The same year that the Chrysler Building's construction started, banker George L. Ohrstrom proposed the construction of a 47-story office building at 40 Wall Street downtown. Shortly thereafter Ohrstrom modified his project to have 60 floors, but it was still below Woolworth and the 808-foot Chrysler Building project as announced in 1928.[57] H. Craig Severance, Van Alen's former partner and the architect of 40 Wall Street, increased 40 Wall's height to 840 feet (260 m) with 62 floors in April of that year. It would thus exceed the Woolworth's height by 48 feet (15 m) and the Chrysler's by 32 feet (9.8 m).[57] 40 Wall Street and the Chrysler Building started competing for the distinction of "world's tallest building".[69][70] The Empire State Building, on 34th Street and Fifth Avenue, entered the competition in 1929. The "Race into the Sky", as popular media called it at the time, was representative of the country's optimism in the 1920s, which helped fuel the building boom in major cities.[71] The 40 Wall Street tower was revised from 840 feet (260 m) to 925 feet in April 1929, which would make it the world's tallest.[72] Severance increased the height of his project and then publicly claimed the title of the world's tallest building.[73] Construction of 40 Wall Street began in May 1929 at a frantic pace, and it was completed twelve months later.[57]

In response, Van Alen obtained permission for a 125-foot-long (38 m) spire[74][75] and had it secretly constructed inside the frame of his building.[72] The spire was delivered to the site in four different sections.[74] On October 23, 1929, one week after surpassing the Woolworth Building's height and one day before the catastrophic Wall Street Crash of 1929 started, the spire was assembled. According to one account, "the bottom section of the spire was hoisted to the top of the building's dome and lowered into the 66th floor of the building."[57] Then, within 90 minutes the rest of the spire's pieces were raised and riveted in sequence,[76] helping raise the tower's height to 1,046 feet.[77][78] Van Alen, who witnessed the process from the street along with its engineers and Walter Chrysler,[77] compared the experience to watching a butterfly leaving its cocoon.[78]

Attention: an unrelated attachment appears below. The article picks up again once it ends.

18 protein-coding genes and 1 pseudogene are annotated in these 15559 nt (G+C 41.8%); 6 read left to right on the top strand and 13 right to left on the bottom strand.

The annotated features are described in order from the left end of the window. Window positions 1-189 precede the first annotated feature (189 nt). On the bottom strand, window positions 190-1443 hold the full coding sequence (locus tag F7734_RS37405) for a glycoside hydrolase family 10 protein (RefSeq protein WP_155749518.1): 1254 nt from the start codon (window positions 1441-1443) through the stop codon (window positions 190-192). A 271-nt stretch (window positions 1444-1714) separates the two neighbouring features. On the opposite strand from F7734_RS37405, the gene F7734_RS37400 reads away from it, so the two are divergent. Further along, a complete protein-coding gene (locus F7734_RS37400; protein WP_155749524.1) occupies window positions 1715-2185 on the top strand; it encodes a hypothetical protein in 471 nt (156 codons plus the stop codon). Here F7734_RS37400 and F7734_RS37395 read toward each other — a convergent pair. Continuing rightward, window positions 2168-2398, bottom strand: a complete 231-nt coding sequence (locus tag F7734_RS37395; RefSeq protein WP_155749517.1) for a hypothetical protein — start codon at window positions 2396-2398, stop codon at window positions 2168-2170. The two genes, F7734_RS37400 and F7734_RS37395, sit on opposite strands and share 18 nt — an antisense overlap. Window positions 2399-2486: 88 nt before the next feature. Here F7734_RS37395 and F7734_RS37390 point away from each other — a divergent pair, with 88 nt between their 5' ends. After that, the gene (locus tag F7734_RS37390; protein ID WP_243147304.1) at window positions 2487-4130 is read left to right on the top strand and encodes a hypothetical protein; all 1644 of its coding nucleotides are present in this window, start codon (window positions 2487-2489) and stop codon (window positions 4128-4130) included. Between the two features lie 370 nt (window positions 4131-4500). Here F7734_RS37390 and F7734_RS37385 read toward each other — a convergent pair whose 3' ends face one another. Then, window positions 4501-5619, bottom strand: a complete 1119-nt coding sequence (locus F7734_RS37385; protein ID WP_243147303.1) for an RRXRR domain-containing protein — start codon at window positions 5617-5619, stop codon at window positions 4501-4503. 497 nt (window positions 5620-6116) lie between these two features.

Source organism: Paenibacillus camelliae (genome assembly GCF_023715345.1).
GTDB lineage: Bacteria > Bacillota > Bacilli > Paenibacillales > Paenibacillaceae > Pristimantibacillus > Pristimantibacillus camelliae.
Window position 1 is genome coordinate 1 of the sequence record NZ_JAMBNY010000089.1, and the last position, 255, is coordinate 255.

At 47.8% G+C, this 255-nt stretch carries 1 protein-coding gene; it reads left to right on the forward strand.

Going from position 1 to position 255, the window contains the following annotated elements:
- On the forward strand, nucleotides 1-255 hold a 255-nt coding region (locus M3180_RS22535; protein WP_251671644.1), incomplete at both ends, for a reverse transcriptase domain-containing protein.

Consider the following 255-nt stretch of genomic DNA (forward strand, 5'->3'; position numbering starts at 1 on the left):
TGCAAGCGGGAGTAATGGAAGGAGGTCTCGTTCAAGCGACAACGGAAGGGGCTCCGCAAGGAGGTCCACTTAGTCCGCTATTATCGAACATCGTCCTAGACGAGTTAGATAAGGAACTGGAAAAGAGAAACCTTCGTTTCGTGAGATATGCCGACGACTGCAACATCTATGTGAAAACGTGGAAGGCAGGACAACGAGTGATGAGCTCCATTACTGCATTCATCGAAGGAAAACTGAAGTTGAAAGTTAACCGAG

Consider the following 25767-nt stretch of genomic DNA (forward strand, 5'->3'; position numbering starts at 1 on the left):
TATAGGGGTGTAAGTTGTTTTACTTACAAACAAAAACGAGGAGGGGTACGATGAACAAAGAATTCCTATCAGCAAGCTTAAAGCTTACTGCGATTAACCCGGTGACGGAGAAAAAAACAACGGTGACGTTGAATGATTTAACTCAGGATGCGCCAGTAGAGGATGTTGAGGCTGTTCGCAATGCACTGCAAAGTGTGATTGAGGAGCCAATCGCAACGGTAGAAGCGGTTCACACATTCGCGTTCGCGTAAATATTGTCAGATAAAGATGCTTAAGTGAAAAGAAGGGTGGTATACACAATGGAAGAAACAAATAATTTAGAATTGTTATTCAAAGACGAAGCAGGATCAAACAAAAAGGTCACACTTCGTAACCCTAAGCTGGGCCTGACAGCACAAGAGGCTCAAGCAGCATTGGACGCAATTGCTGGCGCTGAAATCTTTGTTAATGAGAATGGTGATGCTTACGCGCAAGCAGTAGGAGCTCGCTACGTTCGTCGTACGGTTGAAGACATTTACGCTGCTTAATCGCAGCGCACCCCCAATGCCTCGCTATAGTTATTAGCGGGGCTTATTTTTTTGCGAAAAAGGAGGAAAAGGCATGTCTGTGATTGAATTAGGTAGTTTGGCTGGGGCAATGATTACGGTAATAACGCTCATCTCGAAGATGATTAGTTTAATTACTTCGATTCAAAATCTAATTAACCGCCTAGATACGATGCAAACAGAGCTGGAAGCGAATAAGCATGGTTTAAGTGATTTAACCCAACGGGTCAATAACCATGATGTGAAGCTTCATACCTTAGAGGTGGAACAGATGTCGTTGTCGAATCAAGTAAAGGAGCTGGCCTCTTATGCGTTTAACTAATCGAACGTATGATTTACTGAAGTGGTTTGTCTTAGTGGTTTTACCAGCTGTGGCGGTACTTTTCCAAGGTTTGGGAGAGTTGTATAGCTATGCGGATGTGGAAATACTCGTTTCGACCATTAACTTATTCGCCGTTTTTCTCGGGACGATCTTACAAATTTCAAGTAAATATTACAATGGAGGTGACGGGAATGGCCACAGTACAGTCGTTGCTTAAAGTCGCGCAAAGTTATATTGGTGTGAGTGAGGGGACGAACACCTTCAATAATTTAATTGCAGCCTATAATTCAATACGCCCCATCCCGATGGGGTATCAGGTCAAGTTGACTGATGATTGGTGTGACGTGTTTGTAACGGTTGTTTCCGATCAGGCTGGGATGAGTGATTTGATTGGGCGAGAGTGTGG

What the Empire State Building did was add five stories to the building proper to raise its height, along with the mooring mast (not a spire).
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Old 06-28-2019, 05:51 PM
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What the Empire State Building did was add five stories to the building proper to raise its height, along with the mooring mast (not a spire).
Thatg spire is a lot more than the mooring mast.
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Old 06-28-2019, 06:52 PM
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the Empire State Building was definitely a case of Showing Off. It was originally not intended to have that big spire on the top. But then the Chrysler Building started going up, and would have been taller than the Empire State Building as planned. So they redesigned the top so that they'd be taller.

I like that they originally said that the top would be used as a mooring mast for zeppelins. the mind boggles at trying to not only moor to that tiny fixed point amid the contrary winds and updrafts of midtown Manhattan
Without many other tall buildings around it when it was built, you wouldn't get nearly the amount of updrafts that you would in today's higher city. Also, while winds aloft are typically higher than at ground level; they were virtually the same at 1000' earlier today as they were at ground level at the three major commercial airports serving the NY metro area, EWR, JFK, & LGA; all below 10mph.